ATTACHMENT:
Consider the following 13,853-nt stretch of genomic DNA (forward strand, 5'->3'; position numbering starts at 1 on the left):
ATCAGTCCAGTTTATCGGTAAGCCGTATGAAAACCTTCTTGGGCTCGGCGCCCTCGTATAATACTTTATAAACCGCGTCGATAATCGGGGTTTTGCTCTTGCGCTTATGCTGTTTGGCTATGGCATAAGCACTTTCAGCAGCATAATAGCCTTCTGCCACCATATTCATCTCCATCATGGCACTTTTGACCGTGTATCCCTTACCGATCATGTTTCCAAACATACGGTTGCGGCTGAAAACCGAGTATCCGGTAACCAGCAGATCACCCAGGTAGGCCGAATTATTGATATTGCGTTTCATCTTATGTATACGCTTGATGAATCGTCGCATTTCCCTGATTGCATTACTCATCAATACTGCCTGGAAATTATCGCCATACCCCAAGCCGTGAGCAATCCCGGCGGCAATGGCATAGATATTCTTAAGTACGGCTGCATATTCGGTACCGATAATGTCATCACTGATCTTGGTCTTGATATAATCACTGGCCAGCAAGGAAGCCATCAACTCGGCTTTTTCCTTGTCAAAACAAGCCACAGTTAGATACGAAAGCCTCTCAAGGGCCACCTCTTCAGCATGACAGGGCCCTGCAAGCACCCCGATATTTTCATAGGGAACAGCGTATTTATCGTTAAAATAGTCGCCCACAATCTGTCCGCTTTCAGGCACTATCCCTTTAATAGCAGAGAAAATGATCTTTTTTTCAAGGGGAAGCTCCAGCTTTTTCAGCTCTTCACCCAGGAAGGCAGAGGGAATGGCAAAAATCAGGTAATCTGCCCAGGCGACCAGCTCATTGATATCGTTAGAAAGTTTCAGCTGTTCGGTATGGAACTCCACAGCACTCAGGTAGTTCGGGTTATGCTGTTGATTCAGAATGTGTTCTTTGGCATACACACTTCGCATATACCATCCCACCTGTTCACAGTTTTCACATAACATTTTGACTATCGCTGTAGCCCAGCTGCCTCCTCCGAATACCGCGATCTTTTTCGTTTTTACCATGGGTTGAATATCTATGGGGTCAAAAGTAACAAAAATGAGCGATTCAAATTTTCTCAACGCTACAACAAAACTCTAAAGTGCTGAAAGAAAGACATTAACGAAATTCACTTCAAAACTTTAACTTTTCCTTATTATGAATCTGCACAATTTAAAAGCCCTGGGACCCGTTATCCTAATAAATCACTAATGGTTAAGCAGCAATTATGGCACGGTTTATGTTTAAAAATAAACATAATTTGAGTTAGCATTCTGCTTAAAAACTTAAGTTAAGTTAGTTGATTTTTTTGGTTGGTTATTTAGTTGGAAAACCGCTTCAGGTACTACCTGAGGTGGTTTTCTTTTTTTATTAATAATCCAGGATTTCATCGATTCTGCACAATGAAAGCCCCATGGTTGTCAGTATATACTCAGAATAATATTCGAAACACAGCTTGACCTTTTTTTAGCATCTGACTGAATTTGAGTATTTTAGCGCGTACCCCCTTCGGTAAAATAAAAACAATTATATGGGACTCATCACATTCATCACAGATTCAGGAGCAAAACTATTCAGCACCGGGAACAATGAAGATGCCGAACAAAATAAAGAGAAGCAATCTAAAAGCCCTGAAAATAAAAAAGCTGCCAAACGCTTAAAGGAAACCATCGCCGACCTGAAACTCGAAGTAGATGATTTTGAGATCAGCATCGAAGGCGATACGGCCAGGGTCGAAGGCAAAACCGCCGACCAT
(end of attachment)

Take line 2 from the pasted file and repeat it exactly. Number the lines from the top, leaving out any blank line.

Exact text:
ATCAGTCCAGTTTATCGGTAAGCCGTATGAAAACCTTCTTGGGCTCGGCGCCCTCGTATAATACTTTATAAACCGCGTCGATAATCGGGGTTTTGCTCTTGCGCTTATGCTGTTTGGCTATGGCATAAGCACTTTCAGCAGCATAATAGCCTTCTGCCACCATATTCATCTCCATCATGGCACTTTTGACCGTGTATCCCTTACCGATCATGTTTCCAAACATACGGTTGCGGCTGAAAACCGAGTATCCGGTAACCAGCAGATCACCCAGGTAGGCCGAATTATTGATATTGCGTTTCATCTTATGTATACGCTTGATGAATCGTCGCATTTCCCTGATTGCATTACTCATCAATACTGCCTGGAAATTATCGCCATACCCCAAGCCGTGAGCAATCCCGGCGGCAATGGCATAGATATTCTTAAGTACGGCTGCATATTCGGTACCGATAATGTCATCACTGATCTTGGTCTTGATATAATCACTGGCCAGCAAGGAAGCCATCAACTCGGCTTTTTCCTTGTCAAAACAAGCCACAGTTAGATACGAAAGCCTCTCAAGGGCCACCTCTTCAGCATGACAGGGCCCTGCAAGCACCCCGATATTTTCATAGGGAACAGCGTATTTATCGTTAAAATAGTCGCCCACAATCTGTCCGCTTTCAGGCACTATCCCTTTAATAGCAGAGAAAATGATCTTTTTTTCAAGGGGAAGCTCCAGCTTTTTCAGCTCTTCACCCAGGAAGGCAGAGGGAATGGCAAAAATCAGGTAATCTGCCCAGGCGACCAGCTCATTGATATCGTTAGAAAGTTTCAGCTGTTCGGTATGGAACTCCACAGCACTCAGGTAGTTCGGGTTATGCTGTTGATTCAGAATGTGTTCTTTGGCATACACACTTCGCATATACCATCCCACCTGTTCACAGTTTTCACATAACATTTTGACTATCGCTGTAGCCCAGCTGCCTCCTCCGAATACCGCGATCTTTTTCGTTTTTACCATGGGTTGAATATCTATGGGGTCAAAAGTAACAAAAATGAGCGATTCAAATTTTCTCAACGCTACAACAAAACTCTAAAGTGCTGAAAGAAAGACATTAACGAAATTCACTTCAAAACTTTAACTTTTCCTTATTATGAATCTGCACAATTTAAAAGCCCTGGGACCCGTTATCCTAATAAATCACTAATGGTTAAGCAGCAATTATGGCACGGTTTATGTTTAAAAATAAACATAATTTGAGTTAGCATTCTGCTTAAAAACTTAAGTTAAGTTAGTTGATTTTTTTGGTTGGTTATTTAGTTGGAAAACCGCTTCAGGTACTACCTGAGGTGGTTTTCTTTTTTTATTAATAATCCAGGATTTCATCGATTCTGCACAATGAAAGCCCCATGGTTGTCAGTATATACTCAGAATAATATTCGAAACACAGCTTGACCTTTTTTTAGCATCTGACTGAATTTGAGTATTTTAGCGCGTACCCCCTTCGGTAAAATAAAAACAATTATATGGGACTCATCACATTCATCACAGATTCAGGAGCAAAACTATTCAGCACCGGGAACAATGAAGATGCCGAACAAAATAAAGAGAAGCAATCTAAAAGCCCTGAAAATAAAAAAGCTGCCAAACGCTTAAAGGAAACCATCGCCGACCTGAAACTCGAAGTAGATGATTTTGAGATCAGCATCGAAGGCGATACGGCCAGGGTCGAAGGCAAAACCGCCGACCAT